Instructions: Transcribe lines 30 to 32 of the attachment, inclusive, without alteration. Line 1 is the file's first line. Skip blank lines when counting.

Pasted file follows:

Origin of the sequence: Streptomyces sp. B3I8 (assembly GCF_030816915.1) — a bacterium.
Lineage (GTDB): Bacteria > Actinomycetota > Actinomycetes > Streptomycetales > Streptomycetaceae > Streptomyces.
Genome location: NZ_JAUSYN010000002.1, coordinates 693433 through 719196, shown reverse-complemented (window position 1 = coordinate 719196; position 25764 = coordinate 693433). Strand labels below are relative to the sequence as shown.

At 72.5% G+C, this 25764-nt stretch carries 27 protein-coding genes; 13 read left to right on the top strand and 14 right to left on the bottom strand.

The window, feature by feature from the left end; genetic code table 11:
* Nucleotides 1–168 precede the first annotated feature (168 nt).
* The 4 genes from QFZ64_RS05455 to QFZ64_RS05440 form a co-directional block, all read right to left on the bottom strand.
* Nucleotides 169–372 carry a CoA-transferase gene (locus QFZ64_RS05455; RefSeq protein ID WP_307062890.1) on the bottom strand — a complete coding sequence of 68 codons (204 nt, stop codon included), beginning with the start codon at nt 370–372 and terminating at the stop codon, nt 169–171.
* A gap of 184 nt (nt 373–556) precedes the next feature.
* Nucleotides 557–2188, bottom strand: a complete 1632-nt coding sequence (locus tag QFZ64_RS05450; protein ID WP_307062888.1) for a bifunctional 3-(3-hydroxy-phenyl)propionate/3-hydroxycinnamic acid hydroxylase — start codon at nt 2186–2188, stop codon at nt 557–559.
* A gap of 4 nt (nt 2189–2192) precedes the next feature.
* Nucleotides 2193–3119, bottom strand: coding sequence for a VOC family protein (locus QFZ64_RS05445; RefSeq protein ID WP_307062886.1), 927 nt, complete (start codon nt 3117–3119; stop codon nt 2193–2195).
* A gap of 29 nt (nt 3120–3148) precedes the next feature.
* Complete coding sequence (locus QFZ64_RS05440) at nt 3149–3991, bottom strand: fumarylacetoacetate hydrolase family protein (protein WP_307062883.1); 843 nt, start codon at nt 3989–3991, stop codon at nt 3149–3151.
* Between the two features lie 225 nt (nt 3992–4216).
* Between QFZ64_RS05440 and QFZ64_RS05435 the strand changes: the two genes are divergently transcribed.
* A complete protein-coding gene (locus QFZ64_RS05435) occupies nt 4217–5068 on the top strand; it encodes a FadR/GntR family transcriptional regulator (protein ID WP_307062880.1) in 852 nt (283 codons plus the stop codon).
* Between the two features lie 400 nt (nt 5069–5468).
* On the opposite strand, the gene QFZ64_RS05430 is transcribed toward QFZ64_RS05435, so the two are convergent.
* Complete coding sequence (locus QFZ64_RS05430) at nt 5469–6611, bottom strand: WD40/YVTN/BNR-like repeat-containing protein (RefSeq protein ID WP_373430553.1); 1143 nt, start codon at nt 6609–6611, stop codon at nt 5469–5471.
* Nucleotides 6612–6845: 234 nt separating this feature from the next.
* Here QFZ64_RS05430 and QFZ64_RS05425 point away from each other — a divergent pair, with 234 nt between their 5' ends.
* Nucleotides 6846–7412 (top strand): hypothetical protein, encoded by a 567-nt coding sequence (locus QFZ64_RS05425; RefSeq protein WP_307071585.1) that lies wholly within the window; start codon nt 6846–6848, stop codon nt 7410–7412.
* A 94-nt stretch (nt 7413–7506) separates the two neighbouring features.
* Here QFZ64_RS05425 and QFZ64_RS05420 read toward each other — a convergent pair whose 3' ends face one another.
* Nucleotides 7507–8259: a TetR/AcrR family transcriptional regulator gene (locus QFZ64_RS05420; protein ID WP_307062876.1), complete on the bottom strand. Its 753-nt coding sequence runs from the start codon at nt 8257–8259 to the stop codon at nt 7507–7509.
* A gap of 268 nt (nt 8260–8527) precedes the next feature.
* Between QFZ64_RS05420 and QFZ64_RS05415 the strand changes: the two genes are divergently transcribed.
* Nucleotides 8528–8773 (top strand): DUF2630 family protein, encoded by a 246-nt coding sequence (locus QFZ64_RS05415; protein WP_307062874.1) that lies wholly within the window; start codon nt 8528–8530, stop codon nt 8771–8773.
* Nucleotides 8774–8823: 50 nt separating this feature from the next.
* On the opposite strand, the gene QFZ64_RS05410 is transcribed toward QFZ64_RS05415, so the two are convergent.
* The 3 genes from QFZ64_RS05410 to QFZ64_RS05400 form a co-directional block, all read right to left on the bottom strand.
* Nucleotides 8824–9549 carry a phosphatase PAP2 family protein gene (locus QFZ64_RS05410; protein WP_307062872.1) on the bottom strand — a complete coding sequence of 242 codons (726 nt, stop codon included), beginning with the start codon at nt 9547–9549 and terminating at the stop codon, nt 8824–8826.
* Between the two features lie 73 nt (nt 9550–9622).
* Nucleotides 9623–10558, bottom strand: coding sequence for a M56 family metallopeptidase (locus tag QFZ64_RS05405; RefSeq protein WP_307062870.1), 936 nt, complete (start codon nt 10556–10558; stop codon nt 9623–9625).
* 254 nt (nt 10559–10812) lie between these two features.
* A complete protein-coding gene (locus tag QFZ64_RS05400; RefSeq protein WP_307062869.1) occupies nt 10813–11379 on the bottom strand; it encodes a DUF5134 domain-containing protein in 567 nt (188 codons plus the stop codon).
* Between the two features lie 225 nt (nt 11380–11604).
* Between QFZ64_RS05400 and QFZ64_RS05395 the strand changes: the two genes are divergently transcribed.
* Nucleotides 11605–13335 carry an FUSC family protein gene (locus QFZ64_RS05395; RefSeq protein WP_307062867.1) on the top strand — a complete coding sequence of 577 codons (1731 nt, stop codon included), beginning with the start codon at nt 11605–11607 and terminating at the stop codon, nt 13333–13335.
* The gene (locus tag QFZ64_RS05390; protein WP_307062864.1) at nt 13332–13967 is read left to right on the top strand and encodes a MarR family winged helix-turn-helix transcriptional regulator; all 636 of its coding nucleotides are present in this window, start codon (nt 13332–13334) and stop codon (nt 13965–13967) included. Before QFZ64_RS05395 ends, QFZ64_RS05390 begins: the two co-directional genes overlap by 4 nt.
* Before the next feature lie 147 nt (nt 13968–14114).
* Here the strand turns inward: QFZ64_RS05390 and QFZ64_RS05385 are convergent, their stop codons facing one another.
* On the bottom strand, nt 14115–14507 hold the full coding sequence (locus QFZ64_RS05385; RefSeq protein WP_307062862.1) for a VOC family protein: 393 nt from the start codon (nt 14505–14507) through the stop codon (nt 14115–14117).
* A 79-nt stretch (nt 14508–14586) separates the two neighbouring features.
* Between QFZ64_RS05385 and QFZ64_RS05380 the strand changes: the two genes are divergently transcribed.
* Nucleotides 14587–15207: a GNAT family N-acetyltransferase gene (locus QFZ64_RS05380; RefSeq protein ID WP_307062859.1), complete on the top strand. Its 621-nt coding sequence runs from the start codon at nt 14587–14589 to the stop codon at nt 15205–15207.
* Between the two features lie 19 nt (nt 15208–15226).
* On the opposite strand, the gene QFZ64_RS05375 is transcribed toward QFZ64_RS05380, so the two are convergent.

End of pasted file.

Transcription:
* Nucleotides 8774–8823: 50 nt separating this feature from the next.
* On the opposite strand, the gene QFZ64_RS05410 is transcribed toward QFZ64_RS05415, so the two are convergent.
* The 3 genes from QFZ64_RS05410 to QFZ64_RS05400 form a co-directional block, all read right to left on the bottom strand.